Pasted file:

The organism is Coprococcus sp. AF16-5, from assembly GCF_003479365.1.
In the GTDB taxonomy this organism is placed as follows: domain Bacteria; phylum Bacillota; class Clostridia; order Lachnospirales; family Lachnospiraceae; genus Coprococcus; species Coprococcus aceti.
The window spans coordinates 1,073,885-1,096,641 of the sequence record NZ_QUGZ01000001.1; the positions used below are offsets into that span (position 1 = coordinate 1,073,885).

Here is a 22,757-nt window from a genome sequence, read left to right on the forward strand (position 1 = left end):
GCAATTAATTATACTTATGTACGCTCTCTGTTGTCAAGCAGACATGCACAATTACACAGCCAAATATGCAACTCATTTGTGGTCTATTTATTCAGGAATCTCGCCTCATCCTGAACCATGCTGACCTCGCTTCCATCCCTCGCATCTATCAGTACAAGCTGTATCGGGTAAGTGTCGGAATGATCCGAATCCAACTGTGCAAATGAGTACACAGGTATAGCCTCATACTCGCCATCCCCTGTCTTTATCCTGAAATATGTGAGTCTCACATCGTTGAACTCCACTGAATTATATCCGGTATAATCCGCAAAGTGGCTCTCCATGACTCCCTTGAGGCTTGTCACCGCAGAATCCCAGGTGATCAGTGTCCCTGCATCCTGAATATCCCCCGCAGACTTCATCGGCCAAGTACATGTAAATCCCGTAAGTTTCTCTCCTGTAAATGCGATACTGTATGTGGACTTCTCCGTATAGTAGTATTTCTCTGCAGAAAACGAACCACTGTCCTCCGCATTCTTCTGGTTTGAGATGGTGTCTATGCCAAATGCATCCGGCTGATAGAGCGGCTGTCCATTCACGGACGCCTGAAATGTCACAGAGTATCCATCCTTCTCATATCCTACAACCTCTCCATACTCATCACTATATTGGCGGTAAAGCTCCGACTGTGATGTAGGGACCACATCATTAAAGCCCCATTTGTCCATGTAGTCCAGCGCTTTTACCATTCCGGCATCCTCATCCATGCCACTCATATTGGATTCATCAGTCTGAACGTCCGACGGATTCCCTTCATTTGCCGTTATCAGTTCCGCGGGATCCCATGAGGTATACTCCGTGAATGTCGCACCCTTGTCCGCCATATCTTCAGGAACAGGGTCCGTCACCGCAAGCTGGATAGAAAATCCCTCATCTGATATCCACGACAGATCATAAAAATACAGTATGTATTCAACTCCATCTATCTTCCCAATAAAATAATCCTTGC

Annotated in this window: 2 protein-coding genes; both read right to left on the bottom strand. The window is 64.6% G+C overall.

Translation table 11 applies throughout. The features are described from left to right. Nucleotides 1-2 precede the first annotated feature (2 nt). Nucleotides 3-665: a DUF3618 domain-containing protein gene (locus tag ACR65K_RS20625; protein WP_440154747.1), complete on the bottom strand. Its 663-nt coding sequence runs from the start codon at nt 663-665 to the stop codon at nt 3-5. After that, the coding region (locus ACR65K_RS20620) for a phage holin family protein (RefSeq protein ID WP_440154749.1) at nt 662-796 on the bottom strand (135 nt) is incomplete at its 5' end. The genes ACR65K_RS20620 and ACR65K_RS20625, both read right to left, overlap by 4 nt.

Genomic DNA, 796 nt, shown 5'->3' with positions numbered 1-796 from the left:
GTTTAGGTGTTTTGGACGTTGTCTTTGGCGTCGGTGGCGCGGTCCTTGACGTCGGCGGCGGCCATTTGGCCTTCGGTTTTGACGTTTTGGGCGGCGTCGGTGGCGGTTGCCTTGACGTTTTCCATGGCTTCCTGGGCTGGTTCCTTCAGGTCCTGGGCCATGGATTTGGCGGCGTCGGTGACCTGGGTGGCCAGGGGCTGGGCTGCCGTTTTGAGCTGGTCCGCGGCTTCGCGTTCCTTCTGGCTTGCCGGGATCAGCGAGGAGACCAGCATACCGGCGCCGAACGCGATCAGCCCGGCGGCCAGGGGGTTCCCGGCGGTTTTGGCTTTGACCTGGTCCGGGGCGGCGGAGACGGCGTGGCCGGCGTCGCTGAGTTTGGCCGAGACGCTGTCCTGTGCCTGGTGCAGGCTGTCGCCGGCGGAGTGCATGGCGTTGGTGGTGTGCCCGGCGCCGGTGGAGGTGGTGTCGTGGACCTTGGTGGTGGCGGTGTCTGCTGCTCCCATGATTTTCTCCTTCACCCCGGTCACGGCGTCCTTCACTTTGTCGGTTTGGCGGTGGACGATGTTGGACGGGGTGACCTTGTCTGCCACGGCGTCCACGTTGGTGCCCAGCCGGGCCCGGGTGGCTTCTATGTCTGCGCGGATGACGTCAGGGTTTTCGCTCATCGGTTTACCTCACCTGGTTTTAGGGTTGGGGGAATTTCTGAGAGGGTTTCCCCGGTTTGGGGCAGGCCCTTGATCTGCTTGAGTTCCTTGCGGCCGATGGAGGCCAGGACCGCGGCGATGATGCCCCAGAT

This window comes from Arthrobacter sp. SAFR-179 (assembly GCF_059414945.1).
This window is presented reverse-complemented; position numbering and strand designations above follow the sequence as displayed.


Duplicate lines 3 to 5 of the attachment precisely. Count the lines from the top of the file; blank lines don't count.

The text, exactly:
The window spans coordinates 1,073,885-1,096,641 of the sequence record NZ_QUGZ01000001.1; the positions used below are offsets into that span (position 1 = coordinate 1,073,885).

Here is a 22,757-nt window from a genome sequence, read left to right on the forward strand (position 1 = left end):
GCAATTAATTATACTTATGTACGCTCTCTGTTGTCAAGCAGACATGCACAATTACACAGCCAAATATGCAACTCATTTGTGGTCTATTTATTCAGGAATCTCGCCTCATCCTGAACCATGCTGACCTCGCTTCCATCCCTCGCATCTATCAGTACAAGCTGTATCGGGTAAGTGTCGGAATGATCCGAATCCAACTGTGCAAATGAGTACACAGGTATAGCCTCATACTCGCCATCCCCTGTCTTTATCCTGAAATATGTGAGTCTCACATCGTTGAACTCCACTGAATTATATCCGGTATAATCCGCAAAGTGGCTCTCCATGACTCCCTTGAGGCTTGTCACCGCAGAATCCCAGGTGATCAGTGTCCCTGCATCCTGAATATCCCCCGCAGACTTCATCGGCCAAGTACATGTAAATCCCGTAAGTTTCTCTCCTGTAAATGCGATACTGTATGTGGACTTCTCCGTATAGTAGTATTTCTCTGCAGAAAACGAACCACTGTCCTCCGCATTCTTCTGGTTTGAGATGGTGTCTATGCCAAATGCATCCGGCTGATAGAGCGGCTGTCCATTCACGGACGCCTGAAATGTCACAGAGTATCCATCCTTCTCATATCCTACAACCTCTCCATACTCATCACTATATTGGCGGTAAAGCTCCGACTGTGATGTAGGGACCACATCATTAAAGCCCCATTTGTCCATGTAGTCCAGCGCTTTTACCATTCCGGCATCCTCATCCATGCCACTCATATTGGATTCATCAGTCTGAACGTCCGACGGATTCCCTTCATTTGCCGTTATCAGTTCCGCGGGATCCCATGAGGTATACTCCGTGAATGTCGCACCCTTGTCCGCCATATCTTCAGGAACAGGGTCCGTCACCGCAAGCTGGATAGAAAATCCCTCATCTGATATCCACGACAGATCATAAAAATACAGTATGTATTCAACTCCATCTATCTTCCCAATAAAATAATCCTTGC